From 1 September 2017, all businesses that impose payment surcharges on card transactions need to comply with a new law that bans excessive payment surcharges. Currently, the law applies to large businesses. However, the Australian Competition and Consumer Commission (ACCC) warned in a media release, small business owners must prepare for a ban that will now apply to all businesses across Australia.
To prepare your business for these upcoming changes, it is always recommended to get in touch with a business lawyer.
What Is A Credit Card Surcharge?
A credit card surcharge is defined as an amount charged that customers pay on top of the price of goods and services if payment is made using a credit card. The surcharge covers the cost of processing the card payment for the merchant.
What Is The Purpose Of The New Law?
The purpose of the new law is to stop payment charges that exceed the ‘cost of acceptance’. This means if a business owner wishes to impose a surcharge, he or she must set the surcharge at the average cost of acceptance of the lowest cost system. The ACCC collaborated with the Reserve Bank of Australia to devise a calculation you can use to work out your cost of acceptance’:
Bank fees (from merchant statement)
+ (plus) additional permissible costs (payable to a third party): gateway fees, terminal fees, fraud prevention and insurance
= (equals) cost of acceptance.
If a business owner sets a payment charge that exceeds the cost of acceptance, then the ACCC considers it excessive.
If you are interested in reading more about payment surcharges and your obligations, check out the ACCC’s guide Payment Surcharges – Only Charge What It Costs You.
Please note as a business owner you have a choice not to impose payment surcharges. The law will not affect you if you do not impose them.
In February 2016, the Competition and Consumer Amendment (Payment Surcharges) Act became law but it was only applicable to large businesses that satisfy the Reserve Bank of Australia Payment Systems Board’s (PSB) standards. Generally, the Act gives the ACCC powers to enforce the ban, and investigate complaints relating to excessive payment surcharges. Now, the power will extend to small businesses. The new law will limit the amount businesses can charge customers for using payment methods such as EFTPOS, MasterCard, Visa and American Express cards issued by Australian banks.
How Does The New Law Affect Small Businesses?
There are a few preparations a small business owner should make prior to September:
- Small businesses are encouraged to review their surcharge levels to ensure they are compliant once the ban starts in two months. Once the new law comes into effect businesses can only pass onto customers what it costs them to process a payment, such as bank fees and terminal costs. For example, if a cost of acceptance for Visa Credit is one per cent, then the business owner can only charge a one per cent surcharge on the customer’s Visa credit payments. For more examples on how to calculate the surcharge, check out the ACCC’s Q&A: Payment surcharges.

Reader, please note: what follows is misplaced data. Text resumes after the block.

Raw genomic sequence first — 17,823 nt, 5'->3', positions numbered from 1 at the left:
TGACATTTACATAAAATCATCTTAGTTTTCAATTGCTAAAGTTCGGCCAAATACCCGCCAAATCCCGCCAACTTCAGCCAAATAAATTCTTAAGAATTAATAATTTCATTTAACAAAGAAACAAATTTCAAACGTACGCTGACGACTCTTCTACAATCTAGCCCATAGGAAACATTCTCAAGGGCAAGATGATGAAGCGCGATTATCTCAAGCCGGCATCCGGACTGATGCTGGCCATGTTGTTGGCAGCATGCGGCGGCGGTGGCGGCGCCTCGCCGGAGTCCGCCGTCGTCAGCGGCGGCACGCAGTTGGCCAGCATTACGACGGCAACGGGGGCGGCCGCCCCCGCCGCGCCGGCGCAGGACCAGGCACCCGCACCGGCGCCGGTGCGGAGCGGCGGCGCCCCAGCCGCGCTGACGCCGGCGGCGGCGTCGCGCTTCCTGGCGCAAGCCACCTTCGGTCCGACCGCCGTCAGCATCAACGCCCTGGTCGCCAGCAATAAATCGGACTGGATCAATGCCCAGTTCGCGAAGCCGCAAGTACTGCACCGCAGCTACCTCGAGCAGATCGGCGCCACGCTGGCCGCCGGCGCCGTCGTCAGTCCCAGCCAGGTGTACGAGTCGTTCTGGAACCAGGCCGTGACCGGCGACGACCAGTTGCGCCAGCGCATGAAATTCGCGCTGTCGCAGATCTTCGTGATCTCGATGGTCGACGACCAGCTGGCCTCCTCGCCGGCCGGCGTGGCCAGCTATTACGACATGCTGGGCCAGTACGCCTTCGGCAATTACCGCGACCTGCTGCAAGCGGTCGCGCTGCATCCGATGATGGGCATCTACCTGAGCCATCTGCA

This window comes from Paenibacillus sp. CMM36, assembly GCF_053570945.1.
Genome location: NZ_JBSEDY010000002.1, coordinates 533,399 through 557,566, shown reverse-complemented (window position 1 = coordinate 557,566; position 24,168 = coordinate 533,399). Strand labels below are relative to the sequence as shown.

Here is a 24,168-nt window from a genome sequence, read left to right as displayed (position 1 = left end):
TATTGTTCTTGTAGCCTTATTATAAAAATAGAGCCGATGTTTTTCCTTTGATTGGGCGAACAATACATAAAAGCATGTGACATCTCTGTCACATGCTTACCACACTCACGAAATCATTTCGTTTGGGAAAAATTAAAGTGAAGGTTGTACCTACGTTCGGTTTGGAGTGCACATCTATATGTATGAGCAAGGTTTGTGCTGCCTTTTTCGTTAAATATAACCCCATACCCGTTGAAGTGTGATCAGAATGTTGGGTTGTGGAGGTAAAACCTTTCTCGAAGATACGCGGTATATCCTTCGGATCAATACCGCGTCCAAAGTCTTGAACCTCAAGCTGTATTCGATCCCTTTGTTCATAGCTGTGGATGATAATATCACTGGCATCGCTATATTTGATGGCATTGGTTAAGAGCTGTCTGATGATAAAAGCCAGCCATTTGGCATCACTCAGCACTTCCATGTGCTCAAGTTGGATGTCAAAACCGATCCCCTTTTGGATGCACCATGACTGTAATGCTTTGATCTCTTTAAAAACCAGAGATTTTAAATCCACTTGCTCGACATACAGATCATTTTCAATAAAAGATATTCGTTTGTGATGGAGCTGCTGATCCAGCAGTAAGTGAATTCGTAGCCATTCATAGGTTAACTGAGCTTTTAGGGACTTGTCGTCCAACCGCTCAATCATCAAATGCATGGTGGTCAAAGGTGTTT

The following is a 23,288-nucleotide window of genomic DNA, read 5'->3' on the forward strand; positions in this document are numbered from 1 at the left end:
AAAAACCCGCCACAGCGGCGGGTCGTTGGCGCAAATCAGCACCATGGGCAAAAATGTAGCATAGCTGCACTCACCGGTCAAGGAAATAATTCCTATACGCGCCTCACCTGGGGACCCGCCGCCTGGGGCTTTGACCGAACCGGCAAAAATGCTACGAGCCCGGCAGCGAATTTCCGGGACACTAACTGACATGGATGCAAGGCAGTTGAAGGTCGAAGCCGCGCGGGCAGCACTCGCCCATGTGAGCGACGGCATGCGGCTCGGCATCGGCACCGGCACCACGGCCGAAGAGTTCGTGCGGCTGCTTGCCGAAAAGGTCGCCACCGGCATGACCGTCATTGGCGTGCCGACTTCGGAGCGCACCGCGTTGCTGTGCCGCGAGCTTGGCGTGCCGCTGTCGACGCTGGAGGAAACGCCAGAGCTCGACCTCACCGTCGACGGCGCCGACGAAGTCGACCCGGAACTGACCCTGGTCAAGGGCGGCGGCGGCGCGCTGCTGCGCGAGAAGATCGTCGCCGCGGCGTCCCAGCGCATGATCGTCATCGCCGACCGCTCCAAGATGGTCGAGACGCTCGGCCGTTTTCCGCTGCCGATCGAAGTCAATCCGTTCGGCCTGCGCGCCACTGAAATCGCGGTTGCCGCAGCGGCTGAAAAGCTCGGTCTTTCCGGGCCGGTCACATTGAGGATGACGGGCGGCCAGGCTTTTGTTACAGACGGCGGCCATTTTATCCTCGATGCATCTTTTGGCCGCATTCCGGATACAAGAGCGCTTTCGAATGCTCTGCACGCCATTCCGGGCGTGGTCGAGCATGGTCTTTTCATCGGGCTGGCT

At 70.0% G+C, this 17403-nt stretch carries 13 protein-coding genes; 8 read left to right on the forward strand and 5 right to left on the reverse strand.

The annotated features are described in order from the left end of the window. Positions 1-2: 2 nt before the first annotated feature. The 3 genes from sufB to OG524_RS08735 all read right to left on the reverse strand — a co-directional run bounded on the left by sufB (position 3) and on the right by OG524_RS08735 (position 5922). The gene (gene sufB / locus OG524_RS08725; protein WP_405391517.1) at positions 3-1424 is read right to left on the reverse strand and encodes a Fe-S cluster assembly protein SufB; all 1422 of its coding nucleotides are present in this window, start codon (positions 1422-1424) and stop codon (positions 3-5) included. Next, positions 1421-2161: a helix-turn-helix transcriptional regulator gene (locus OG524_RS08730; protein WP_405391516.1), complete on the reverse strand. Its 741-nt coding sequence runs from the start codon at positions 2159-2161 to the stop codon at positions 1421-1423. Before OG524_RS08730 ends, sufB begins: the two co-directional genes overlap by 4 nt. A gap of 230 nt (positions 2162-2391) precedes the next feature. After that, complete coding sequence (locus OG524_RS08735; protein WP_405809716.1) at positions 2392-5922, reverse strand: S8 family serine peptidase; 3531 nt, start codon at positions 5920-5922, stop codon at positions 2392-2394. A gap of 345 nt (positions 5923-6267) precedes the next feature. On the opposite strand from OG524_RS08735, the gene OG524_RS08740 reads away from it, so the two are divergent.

- Check if your bank has sent you information about calculating appropriate surcharges when accepting debit and credit cards. Usually, banks will send business merchant statements that clearly set out the business’ costs of acceptance for each payment method. If you do not receive any statements, it is recommended you contact your bank.
- You can impose one surcharge on all payment types in certain circumstances. If you wish to do so, you must set the surcharge at the level of the average cost of acceptance of the lowest cost system (being no higher than the lowest permitted surcharge).
- You can choose between either a flat fee surcharge or a surcharge in percentage terms. But it is easier to express a surcharge in percentage terms. You are not prevented from imposing a payment surcharge as a flat or fixed fee.
- Business owners are not banned from charging fees that are genuinely related to payment methods.
- Be aware the ban does not alter existing Australian Consumer Law obligations. A business is still held accountable if it makes false or misleading representations about the price of goods or services.
If business owners fail to follow the new law, then the ACCC may issue surcharge information notices with penalties of up to $12,600 (body corporate) or $126,000 (listed corporation). The ACCC will determine whether or not a business’ surcharges exceed the permitted level. The process may be complex and lengthy as surcharge information notices require a business to supply evidence of their costs of processing a payment. If the ACCC believes a business has breached the ban, then the business owner may either be slammed with an infringement notice or an expensive court case worth around $1,358,910 per contravention.
September is around the corner so all businesses take note! Before you charge your customers a payment surcharge, remind yourself about the new ban on excessive payment surcharges and the consequences of failing to comply with the ACCC.
If you are concerned with any of these changes, it may be be beneficial to consult with LawPath’s experienced business lawyers.
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